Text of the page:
As an electrophysiologist, I see people with heart rhythm problems or irregular heartbeats, also known as arrhythmias. The most common type of arrhythmia I treat is atrial fibrillation, also referred to AFib.
If you’ve been diagnosed with AFib, first, know that you are not alone. AFib affects millions of Americans. Most people with AFib have an underlying cardiovascular condition such as coronary artery disease (blockages in blood vessels), congestive heart failure (weak pumping function) or hypertension (high blood pressure).
Some people living with AFib have no symptoms. But most people experience symptoms like the following:
- Palpitations, or the feeling that your heart is beating too fast, too hard, or skipping a beat
- Shortness of breath
The most concerning consequence of atrial fibrillation is a stroke. But there’s good news—medications and minimally invasive procedures can be used to treat AFib and lower your risk of stroke. While there is not a 100% cure for AFib, there are effective ways to manage it.
Here are my top four heart healthy tips for living with AFib.
1. Eat a nourishing, heart-healthy diet.
Staying heart healthy encompasses two important lifestyle components—diet and exercise.
These recommendations are designed to help prevent hypertension, diabetes, and obesity, all of which are risk factors for atrial fibrillation.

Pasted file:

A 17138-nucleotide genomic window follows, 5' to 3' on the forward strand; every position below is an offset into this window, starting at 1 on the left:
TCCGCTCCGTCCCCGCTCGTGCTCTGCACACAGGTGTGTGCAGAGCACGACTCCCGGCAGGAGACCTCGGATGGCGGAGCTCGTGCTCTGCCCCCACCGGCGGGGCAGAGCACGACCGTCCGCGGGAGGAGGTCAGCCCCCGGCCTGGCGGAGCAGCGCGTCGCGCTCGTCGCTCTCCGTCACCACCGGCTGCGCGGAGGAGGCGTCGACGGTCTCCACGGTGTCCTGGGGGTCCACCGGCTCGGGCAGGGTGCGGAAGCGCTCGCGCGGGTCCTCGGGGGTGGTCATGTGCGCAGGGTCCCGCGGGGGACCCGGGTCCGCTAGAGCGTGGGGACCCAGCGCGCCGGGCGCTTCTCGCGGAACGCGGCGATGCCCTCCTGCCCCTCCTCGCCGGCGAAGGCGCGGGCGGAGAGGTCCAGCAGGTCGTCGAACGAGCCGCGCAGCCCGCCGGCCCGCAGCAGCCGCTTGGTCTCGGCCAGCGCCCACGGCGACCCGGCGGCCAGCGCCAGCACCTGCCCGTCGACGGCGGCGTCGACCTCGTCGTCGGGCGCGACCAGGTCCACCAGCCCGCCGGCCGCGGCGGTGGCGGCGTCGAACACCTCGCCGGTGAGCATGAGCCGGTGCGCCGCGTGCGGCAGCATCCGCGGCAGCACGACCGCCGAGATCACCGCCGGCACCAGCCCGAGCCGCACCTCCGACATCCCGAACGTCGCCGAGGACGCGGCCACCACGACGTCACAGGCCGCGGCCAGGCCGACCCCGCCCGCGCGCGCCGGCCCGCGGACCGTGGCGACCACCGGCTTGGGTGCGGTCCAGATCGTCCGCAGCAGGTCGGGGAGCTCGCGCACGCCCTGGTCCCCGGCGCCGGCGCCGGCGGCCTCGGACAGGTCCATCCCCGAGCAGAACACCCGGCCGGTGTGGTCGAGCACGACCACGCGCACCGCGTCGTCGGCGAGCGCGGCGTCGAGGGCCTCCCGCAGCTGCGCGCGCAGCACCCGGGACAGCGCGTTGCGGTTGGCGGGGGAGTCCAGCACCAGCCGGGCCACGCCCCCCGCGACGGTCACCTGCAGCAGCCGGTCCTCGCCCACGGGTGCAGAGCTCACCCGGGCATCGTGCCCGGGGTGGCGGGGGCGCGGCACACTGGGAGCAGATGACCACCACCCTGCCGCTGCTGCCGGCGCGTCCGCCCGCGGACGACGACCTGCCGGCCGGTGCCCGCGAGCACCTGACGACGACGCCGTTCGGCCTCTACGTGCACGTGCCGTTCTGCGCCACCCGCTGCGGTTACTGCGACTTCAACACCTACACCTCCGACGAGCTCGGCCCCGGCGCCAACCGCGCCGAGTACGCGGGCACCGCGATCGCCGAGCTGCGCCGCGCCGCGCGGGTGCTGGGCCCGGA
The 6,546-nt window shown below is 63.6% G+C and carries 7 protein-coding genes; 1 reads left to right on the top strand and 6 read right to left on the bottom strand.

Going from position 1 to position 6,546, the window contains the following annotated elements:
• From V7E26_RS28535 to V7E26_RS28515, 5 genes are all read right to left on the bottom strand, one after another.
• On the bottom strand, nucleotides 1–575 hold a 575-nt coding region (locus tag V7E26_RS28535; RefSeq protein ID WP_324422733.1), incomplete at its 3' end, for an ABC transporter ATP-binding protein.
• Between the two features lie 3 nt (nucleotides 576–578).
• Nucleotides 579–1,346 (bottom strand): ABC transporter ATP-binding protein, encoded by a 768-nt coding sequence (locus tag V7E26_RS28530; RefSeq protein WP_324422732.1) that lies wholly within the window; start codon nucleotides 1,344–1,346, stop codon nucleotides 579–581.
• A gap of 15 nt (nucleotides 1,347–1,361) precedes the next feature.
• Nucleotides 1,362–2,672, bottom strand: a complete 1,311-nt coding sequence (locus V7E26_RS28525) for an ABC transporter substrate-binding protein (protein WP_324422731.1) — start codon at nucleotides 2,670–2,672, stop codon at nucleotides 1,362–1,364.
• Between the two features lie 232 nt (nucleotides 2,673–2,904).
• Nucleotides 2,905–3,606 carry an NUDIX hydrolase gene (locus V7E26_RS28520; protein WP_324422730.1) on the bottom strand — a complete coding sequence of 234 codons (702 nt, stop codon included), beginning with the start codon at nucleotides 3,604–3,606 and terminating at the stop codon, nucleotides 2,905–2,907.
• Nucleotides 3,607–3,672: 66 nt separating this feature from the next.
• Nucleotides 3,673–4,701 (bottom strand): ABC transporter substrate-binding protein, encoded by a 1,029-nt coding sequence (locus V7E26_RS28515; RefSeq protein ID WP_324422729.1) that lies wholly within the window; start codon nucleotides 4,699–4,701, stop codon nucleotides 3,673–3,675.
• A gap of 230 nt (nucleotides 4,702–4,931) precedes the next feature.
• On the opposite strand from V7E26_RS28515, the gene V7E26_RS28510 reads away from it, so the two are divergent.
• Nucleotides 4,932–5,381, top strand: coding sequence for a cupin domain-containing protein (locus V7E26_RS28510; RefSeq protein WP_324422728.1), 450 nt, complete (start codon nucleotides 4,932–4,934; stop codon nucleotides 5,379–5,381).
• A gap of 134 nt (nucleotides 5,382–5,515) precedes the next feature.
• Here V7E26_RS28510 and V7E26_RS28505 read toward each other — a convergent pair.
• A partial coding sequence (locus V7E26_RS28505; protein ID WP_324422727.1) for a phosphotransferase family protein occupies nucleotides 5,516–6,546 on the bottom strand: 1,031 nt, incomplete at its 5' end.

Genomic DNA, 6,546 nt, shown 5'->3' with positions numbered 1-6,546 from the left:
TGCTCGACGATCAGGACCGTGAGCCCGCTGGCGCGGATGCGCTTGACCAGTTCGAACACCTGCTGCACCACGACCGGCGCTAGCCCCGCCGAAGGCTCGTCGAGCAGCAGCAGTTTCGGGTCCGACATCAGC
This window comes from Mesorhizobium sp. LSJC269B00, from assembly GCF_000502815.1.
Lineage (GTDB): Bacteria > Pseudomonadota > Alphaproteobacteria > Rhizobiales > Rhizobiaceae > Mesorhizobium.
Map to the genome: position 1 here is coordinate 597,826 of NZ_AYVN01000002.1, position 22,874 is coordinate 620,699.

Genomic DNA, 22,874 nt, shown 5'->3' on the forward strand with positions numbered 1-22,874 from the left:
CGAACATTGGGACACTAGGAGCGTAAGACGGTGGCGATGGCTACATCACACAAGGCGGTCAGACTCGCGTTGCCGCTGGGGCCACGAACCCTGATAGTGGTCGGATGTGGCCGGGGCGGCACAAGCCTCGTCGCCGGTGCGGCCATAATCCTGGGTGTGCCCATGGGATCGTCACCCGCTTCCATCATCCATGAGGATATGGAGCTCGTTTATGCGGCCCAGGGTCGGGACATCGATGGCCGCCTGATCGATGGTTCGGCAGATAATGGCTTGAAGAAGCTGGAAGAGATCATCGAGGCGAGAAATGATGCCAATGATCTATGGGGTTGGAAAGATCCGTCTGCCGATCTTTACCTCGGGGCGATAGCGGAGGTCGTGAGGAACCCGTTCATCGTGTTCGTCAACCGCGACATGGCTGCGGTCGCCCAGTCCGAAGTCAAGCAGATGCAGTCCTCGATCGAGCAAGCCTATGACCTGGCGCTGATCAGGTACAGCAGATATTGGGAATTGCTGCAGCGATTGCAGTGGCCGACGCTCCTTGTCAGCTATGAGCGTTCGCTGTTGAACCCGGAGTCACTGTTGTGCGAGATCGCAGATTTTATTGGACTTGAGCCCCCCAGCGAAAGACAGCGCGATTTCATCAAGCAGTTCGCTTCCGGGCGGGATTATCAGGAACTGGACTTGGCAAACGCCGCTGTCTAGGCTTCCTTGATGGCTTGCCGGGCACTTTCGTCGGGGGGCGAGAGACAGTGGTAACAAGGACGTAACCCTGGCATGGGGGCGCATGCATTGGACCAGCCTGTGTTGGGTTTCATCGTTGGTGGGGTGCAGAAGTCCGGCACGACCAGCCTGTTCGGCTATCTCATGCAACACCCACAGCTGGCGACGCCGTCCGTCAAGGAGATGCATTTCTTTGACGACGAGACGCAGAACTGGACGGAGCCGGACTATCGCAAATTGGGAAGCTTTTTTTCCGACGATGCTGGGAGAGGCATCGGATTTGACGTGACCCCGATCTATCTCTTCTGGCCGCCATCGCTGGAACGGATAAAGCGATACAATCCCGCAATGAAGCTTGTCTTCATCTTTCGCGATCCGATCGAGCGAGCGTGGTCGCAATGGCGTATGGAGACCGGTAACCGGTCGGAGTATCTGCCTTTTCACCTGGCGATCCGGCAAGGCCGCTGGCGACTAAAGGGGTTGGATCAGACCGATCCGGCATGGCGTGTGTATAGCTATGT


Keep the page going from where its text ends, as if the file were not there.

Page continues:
For a nourishing diet that will support your heart health and help prevent hypertension, diabetes and obesity (all risk factors for AFib), consume more of these:
- Wide variety of fruits and vegetables
- Whole grains and products made up mostly of whole grains
- Healthy sources of protein (mostly plants such as legumes and nuts; fish and seafood; low-fat or nonfat dairy; and, if you eat meat and poultry, ensuring it is lean and unprocessed)
- Liquid non-tropical vegetable oils
- Minimally processed foods
- Foods prepared with little or no salt
It’s best to limit or avoid alcohol intake (binge drinking can initiate Afib) and added sugars.
2. Stay physically active.
Aim for at least 150 minutes of moderate physical activity or 75 minutes of vigorous physical activity (or an equal combination of both) each week. Be aware, however, that extreme endurance exercise such as running marathons increases the risk of AFib. Talk to your doctor about any concerns you may have related to exercise.
3. Improve sleep habits (and get evaluated for sleep apnea).
Disruptive sleep—both too much and too little—has been associated with atrial fibrillation episodes. The sweet spot for sleep duration is 6-8 hours.
Obstructive sleep apnea can also trigger AFib episodes. Symptoms of sleep apnea include abnormally slow or shallow breathing or stopping of breathing while asleep. If you experience sleep apnea, talk to your doctor about appropriate interventions such as a CPAP.
4. Live tobacco-free.
Don’t smoke, vape or use tobacco or nicotine products—and avoid secondhand smoke or vapor. The more you smoke, the higher your risk of atrial fibrillation. The good news is that the risk of AFib is reduced considerably for those who quit.
There you have it—the top four tips for living healthy with atrial fibrillation. If you have questions, talk to your doctor or find care for AFib today.
About the author
Manish Assar, MD
Manish Assar, MD, is a cardiac electrophsyiologist on the medical staff at Baylor Scott & White Heart and Vascular Hospital – Dallas and Baylor University Medical Center. He was a principal investigator of the CRYSTAL AF trial comparing long-term implanted heart monitors to standard external monitors.